While the earliest signs of autism spectrum disorder often appear during the first year of a child’s life (studies show that one third to half of parents of children with ASD noticed symptoms before their child turned one), not all children with autism are diagnosed this early.
Some don’t show symptoms until they’re toddlers and, because autism disorder is a spectrum, some early signs can be difficult to spot, even for attentive parents and pediatricians. Still other children may seem to develop normally until around 18 to 24 months, when they stop gaining new skills or even lose skills they once had.
Whether a child is diagnosed with autism spectrum disorder as an infant or the condition is caught later, nearly 80-90 percent of parents of children with ASD report noticing symptoms by their child’s second birthday, which emphasizes the importance of being aware of common signs of autism in toddlers.
Communication-related signs of autism in toddlers
Usually, by a toddler’s first birthday, they have mastered some very basic forms of communication and interaction with others, like making eye contact, mimicking the words and actions of their caregivers, and using simple gestures to express emotions (like clapping when happy) or sentiments (like waving “bye”). This may not be the case for children with ASD.
It’s important to remember that the language and communication skills of people with autism spectrum disorder vary widely. According to the CDC, about 40% of children with ASD do not talk at all and about 25-30 percent of children with ASD have some words at 12 to 18 months of age and then lose them.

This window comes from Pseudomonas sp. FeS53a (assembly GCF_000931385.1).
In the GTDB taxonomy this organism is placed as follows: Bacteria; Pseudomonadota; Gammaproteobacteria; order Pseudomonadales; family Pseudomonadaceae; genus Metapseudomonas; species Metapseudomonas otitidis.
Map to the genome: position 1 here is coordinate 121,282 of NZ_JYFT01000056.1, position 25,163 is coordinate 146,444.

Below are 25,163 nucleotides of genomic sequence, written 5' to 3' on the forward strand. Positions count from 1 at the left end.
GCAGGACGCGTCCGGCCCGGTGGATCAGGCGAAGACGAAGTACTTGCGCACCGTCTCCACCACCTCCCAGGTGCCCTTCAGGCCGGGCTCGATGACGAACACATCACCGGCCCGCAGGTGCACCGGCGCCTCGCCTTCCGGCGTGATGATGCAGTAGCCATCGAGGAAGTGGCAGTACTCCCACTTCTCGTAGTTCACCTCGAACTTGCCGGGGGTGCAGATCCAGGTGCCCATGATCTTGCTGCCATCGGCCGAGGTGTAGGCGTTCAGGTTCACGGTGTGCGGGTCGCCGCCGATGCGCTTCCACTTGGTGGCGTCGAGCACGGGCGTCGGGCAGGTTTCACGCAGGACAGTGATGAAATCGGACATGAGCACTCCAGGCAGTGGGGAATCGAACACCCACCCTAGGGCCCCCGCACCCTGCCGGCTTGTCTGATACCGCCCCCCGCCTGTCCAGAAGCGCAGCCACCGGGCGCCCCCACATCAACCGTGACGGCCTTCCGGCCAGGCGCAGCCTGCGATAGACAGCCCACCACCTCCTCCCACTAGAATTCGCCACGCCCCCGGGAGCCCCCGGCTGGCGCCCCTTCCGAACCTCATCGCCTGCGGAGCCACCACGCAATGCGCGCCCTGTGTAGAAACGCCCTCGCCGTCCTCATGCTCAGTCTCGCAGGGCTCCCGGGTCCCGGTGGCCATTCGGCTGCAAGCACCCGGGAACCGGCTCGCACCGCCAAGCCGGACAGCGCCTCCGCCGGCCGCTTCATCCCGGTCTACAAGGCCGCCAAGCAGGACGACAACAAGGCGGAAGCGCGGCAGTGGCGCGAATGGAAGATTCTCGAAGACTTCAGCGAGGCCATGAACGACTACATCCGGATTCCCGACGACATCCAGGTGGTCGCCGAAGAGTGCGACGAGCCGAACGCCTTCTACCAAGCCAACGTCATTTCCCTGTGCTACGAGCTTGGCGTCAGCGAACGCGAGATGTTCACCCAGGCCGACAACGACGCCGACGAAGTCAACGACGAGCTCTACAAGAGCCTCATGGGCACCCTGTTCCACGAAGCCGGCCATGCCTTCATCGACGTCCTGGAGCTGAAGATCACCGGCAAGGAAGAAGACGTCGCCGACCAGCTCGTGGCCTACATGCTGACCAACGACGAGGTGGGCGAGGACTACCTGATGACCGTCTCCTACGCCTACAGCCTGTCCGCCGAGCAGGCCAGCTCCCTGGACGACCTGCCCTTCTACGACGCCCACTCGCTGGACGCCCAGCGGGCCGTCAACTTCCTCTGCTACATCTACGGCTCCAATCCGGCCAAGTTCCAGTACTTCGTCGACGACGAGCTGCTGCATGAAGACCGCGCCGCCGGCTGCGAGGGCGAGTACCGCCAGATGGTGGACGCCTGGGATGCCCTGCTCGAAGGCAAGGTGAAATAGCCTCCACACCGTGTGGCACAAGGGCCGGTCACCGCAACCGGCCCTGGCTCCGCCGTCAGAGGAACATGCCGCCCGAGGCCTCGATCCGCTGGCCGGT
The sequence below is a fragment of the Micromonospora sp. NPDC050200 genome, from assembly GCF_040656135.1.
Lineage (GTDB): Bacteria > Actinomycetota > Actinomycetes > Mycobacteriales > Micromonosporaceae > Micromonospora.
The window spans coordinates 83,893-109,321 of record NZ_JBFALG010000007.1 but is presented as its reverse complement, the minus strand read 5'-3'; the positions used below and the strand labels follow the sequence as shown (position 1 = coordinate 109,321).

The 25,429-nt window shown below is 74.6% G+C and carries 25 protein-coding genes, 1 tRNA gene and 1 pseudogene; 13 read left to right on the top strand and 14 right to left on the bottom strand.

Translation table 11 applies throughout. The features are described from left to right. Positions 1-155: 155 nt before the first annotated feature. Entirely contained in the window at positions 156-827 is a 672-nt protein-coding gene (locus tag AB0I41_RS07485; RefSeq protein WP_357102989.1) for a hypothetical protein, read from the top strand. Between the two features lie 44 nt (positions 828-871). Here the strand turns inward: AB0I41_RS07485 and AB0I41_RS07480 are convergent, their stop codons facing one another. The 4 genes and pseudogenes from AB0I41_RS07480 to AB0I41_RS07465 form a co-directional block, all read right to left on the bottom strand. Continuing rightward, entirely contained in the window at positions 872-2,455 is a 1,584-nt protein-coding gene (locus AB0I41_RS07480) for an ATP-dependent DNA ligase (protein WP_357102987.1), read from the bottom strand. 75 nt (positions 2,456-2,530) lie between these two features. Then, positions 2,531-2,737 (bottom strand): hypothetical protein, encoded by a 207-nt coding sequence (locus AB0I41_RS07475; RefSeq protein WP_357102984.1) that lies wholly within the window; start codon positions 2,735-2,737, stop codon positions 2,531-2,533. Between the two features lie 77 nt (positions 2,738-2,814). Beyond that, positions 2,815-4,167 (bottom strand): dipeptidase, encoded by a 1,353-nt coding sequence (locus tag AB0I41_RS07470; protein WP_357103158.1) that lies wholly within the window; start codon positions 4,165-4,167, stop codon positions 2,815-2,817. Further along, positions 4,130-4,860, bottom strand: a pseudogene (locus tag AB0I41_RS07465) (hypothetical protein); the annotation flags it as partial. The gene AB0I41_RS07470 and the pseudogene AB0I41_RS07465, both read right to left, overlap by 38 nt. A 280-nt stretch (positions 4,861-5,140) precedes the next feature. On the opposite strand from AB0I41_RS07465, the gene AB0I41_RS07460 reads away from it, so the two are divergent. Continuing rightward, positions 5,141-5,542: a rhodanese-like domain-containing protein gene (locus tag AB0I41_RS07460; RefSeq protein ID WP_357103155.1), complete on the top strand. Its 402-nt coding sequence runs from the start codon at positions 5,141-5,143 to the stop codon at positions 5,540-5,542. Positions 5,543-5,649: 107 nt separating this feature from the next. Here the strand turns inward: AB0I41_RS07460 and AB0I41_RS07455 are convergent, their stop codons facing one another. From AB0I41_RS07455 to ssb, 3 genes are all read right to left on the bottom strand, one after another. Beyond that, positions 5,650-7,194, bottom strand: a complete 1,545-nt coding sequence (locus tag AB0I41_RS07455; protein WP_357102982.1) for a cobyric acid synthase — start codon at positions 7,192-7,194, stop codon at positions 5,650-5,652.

Some specific communication-related signs of autism in toddlers include:
Not babbling or cooing by 12 months
Not gesturing (movements like pointing and waving) to show interest in objects by 14 months
Not developing the ability to speak in single words by 16 months
Not moving on to two-word phrases by 24 months
Avoiding eye contact with others
Losing language skills at any age
Behavioral signs of autism in toddlers
Children with autism spectrum disorder will frequently develop repetitive actions and motions as a form of self-stimulation or “stimming.” They may also struggle with sensory issues (over- or under-sensitivities to sounds, lights, touch, tastes, smells, pain and other stimuli), which often present as toddlers.
Some specific behavioral signs of autism in toddlers include:
“Stimming” activities like flapping their hands, rocking their body, or spinning in circles
Obsessive interest in or fixation on objects
Unusual reactions to the way things sound, smell, taste, look, or feel
Staring at lights or spinning objects
Ritualistic behaviors like lining toys up obsessively or repeating patterns of behavior
Playing with toys the same way every time
Having strong negative reactions (for toddlers especially, often in the form of temper tantrums) to change
Exhibiting either a lack of fear or more fear than is appropriate in a given situation
Social signs of autism in toddlers
Toddlers who are developing normally will typically engage in simple social games like peek-a-boo, but for a child with autism spectrum disorder, even basic social interactions and games may be difficult or uninteresting.
Some specific social signs of autism in toddlers include:
Not engaging in "make-believe" or pretend play by 18 months
Expressing a strong desire to be left alone and not engage in play or socialization with others
Not understanding jokes, sarcasm, or teasing
Losing social skills at any age